Pomegranate grows well under semi-arid conditions and can be grown upto an altitude of 500 m. above m.s.l… It thrives well under hot, dry summer and cold winter provided irrigation facilities are available. The tree requires hot and dry climate during fruit development and ripening. Pomegranate tree is deciduous in areas of low winter temperature and an evergreen or partially deciduous in tropical and sub-tropical conditions. It can tolerate frost to a considerable extent in dormant stage, but is injured at temperature below – 110 C. Well drained, sandy loan to deep loamy or alluvial soils is suitable for cultivation.


Important pomegranate varieties cultivated in India are Alandi or Vadki, Dholka, Kandhari, Kabul, Muskati Red, Paper Shelled, Spanish Ruby, Ganesh (GB I), G 137, P 23, P 26, Mridula, Aarakta, Jyoti, Ruby, IIHR Selection, Yercaud 1 and Co 1.


Land is prepared by ploughing, harrowing, leveling and removing weeds.


Pomegranate is propagated vegetatively by cuttings, air layering or gootee.

((Planting season))

Air layering is usually done during the rainy season and also in November-December. Planting is usually done in spring (February-March) and July-August in sub-tropical and tropical regions respectively.


High density planting is adopted in temperate regions. A spacing of 5-6 m. in northern India and also in the plains of Deccan plateau is usually followed. High density planting with a spacing gives 2-2.5 times more yield than that obtained when the normal planting distance of 5 X 5 m. is adopted. Farmers have adopted a spacing of 2.5 X 4.5 m. Closer spacing increases disease and pest incidence.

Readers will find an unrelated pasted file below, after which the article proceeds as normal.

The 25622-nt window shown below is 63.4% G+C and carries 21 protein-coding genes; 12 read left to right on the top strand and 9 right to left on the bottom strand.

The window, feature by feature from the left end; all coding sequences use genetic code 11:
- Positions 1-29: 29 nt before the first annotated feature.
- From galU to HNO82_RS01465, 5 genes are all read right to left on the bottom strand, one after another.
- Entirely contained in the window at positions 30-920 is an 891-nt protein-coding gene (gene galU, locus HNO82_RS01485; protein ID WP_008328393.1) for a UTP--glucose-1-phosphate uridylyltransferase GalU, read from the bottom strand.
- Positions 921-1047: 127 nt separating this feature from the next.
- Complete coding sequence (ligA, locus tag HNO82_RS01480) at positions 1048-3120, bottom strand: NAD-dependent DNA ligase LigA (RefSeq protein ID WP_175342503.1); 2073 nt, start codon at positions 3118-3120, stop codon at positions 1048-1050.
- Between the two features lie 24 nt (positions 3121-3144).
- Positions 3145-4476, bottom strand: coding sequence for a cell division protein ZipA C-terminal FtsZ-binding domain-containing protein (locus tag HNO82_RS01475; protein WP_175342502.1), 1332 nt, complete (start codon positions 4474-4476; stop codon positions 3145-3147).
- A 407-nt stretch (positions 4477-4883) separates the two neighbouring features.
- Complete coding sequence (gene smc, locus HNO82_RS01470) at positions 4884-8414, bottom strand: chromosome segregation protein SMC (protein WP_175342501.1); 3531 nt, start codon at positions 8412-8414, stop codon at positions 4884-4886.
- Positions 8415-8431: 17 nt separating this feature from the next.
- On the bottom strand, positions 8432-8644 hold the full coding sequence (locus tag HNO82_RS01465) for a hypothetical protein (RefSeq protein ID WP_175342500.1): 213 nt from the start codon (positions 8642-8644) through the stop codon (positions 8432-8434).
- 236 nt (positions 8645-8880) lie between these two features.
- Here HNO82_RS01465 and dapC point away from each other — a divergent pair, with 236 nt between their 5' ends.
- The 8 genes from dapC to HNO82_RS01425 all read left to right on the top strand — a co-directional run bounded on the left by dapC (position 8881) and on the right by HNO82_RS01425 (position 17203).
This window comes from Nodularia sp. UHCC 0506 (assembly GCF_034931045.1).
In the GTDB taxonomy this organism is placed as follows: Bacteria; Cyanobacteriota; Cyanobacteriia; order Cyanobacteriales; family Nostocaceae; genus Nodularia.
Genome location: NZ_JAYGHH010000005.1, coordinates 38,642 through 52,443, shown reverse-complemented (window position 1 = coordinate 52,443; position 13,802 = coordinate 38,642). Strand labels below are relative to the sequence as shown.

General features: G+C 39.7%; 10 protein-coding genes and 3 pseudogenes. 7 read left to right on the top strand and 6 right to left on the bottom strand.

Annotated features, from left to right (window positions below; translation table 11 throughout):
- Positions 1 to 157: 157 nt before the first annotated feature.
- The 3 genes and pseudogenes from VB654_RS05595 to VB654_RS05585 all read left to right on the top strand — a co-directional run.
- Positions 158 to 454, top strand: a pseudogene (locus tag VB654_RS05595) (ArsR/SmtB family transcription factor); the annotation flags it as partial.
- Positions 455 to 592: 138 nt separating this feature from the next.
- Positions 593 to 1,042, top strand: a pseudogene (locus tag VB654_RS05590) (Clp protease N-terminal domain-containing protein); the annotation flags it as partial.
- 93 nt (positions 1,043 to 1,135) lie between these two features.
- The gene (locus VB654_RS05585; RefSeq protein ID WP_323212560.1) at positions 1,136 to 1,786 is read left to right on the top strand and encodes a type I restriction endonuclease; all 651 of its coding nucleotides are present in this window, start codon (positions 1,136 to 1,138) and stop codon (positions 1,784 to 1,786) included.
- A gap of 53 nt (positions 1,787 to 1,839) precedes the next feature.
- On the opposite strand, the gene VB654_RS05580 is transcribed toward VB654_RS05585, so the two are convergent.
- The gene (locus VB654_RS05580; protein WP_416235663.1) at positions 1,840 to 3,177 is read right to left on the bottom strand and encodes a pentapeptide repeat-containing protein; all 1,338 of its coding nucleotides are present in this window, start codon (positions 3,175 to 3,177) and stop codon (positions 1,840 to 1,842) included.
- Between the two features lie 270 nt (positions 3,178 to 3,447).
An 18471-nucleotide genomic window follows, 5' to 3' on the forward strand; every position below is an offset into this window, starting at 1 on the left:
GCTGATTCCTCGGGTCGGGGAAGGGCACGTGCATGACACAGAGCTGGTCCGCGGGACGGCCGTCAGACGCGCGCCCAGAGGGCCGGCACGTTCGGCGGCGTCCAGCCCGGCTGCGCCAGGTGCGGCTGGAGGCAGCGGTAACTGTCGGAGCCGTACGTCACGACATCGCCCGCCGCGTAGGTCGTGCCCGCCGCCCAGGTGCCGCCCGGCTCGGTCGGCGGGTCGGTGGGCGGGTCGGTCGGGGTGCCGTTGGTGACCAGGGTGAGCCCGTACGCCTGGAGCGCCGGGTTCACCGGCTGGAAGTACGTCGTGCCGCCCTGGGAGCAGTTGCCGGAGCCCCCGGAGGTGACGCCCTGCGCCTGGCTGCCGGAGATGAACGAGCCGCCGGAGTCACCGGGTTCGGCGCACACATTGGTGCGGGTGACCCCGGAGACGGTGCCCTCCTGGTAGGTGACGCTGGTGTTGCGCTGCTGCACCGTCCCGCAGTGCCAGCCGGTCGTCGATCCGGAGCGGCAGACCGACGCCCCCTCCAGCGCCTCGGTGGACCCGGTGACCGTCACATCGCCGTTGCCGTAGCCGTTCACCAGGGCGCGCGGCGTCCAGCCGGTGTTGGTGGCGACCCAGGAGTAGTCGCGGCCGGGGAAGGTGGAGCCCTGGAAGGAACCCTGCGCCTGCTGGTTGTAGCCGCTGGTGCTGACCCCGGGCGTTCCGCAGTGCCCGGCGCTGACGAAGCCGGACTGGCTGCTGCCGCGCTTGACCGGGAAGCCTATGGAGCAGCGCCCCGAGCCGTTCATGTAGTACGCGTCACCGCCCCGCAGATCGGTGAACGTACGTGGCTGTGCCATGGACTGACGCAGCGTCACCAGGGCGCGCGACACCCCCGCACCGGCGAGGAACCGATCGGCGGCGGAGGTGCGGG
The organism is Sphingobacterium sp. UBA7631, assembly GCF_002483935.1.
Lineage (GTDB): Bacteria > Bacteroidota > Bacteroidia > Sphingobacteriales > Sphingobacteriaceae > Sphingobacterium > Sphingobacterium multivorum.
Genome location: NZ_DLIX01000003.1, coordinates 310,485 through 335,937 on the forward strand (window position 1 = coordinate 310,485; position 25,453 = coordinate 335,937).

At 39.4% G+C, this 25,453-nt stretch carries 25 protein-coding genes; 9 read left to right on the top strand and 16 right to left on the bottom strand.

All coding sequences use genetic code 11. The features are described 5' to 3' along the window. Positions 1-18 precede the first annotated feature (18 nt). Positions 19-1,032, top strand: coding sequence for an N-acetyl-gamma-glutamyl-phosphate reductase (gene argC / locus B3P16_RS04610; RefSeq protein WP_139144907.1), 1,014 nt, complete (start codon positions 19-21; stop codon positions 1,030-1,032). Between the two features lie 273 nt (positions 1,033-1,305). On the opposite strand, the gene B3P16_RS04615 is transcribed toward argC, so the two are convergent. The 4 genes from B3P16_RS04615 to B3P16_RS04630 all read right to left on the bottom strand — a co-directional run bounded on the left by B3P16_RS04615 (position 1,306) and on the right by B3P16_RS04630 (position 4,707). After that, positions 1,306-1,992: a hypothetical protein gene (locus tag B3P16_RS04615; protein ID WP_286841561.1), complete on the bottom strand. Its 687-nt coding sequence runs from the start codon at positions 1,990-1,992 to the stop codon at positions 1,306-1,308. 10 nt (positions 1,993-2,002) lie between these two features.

((Planting Method))

Square system of planting is mostly adopted. Planting distance is decided on the basis of soil type and climate. A spacing of 4-5 m. on marginal and very light soils is recommended. Pits of 60 X 60 X 60 cm. size are dug (at a spacing of 5 cm. in square system) about a month prior to planting and kept open under the sun for a fortnight. About 50 g. of 5% BHC or carbaryl dust is dusted on the bottom and sides of the pits as a pre-caution against termites. The pits are filled with top soil mixed with 20 kg. farmyard manure and 1 kg. super phosphate. After filling the pit, watering is done to allow soil to settle down. Cuttings/air layers are then planted and staked. Irrigation is provided immediately after planting.


The recommended fertilizer dose is 600-700 g. N, 200-250 g. P2O5 and 200-250 g. K2O /tree/year. Application of 10 kg. farmyard manure and 75 g. ammonium sulphate to 5 year old tree annually is adequate , whereas application of 50 kg. farmyard manure and 3.5 kg. oil cake or 1 kg. sulphate of ammonia prior to flowering is ideal for healthy growth and fruiting.